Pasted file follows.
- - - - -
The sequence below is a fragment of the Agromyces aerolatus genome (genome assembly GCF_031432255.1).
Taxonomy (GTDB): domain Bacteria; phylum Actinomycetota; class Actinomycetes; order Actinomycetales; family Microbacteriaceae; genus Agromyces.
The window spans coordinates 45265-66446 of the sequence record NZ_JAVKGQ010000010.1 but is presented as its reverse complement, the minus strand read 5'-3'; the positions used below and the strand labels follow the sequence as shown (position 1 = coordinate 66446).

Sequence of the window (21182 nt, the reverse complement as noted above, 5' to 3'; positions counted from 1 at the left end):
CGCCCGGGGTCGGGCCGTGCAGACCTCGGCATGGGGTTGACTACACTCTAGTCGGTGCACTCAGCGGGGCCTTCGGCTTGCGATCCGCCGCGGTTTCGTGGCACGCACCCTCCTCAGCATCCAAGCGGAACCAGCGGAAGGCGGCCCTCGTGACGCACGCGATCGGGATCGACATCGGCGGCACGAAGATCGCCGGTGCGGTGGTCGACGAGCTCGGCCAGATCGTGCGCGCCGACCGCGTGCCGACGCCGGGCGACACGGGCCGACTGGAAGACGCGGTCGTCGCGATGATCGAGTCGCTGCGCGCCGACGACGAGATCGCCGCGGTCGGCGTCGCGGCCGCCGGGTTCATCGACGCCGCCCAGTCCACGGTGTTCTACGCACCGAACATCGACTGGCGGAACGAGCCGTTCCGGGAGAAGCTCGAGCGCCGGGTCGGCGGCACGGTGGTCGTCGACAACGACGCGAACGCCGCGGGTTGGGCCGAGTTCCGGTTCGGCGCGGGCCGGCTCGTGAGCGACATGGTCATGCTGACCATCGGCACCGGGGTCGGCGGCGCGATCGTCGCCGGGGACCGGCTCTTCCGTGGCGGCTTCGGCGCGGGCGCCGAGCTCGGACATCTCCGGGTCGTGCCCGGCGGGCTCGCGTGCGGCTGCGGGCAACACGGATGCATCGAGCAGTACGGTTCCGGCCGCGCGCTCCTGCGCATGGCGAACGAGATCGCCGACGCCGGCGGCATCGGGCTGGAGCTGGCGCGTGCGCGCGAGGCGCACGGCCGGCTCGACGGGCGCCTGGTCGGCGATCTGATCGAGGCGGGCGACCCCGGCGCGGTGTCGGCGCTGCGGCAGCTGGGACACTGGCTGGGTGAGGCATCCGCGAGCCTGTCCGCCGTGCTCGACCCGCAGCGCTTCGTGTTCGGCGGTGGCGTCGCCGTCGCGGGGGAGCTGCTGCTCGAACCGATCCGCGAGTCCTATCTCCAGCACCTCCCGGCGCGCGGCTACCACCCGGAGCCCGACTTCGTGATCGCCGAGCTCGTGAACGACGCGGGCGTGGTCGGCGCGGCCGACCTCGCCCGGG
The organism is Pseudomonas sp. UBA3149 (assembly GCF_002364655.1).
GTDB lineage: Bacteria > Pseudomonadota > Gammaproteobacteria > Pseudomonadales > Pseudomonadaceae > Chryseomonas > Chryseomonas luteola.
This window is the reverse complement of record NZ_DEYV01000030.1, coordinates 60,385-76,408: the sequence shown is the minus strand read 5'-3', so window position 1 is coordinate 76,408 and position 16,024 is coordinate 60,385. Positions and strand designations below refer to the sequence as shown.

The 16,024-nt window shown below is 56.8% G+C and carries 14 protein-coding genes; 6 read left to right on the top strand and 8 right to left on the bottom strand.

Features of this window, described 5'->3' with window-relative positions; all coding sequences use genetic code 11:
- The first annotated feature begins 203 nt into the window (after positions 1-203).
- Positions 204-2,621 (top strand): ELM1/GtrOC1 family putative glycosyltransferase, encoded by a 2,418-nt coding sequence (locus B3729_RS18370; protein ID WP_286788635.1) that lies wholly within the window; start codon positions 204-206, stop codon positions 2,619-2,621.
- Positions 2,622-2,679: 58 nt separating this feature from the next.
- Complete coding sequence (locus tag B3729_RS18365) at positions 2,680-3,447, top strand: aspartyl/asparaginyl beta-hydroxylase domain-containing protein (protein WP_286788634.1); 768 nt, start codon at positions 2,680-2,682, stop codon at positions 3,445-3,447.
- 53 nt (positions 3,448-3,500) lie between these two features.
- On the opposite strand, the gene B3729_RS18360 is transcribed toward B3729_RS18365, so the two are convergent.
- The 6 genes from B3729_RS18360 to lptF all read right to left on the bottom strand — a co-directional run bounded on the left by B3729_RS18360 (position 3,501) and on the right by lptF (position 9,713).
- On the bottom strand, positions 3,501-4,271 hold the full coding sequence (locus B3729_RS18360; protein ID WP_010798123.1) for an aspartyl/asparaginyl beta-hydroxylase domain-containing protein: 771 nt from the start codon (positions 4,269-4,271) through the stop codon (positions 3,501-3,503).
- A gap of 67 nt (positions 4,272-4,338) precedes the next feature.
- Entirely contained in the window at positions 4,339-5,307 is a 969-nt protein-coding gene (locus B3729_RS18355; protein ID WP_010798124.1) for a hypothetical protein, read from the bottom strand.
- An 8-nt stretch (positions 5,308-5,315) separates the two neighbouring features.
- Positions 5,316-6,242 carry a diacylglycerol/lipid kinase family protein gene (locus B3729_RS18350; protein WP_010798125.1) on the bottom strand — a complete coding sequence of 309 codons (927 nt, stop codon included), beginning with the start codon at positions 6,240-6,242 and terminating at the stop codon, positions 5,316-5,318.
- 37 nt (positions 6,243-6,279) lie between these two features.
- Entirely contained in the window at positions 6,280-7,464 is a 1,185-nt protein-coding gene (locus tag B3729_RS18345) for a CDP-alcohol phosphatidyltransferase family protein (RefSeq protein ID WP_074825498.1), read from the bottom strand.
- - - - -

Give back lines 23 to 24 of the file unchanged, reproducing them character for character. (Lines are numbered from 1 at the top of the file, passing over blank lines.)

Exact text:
- 37 nt (positions 6,243-6,279) lie between these two features.
- Entirely contained in the window at positions 6,280-7,464 is a 1,185-nt protein-coding gene (locus tag B3729_RS18345) for a CDP-alcohol phosphatidyltransferase family protein (RefSeq protein ID WP_074825498.1), read from the bottom strand.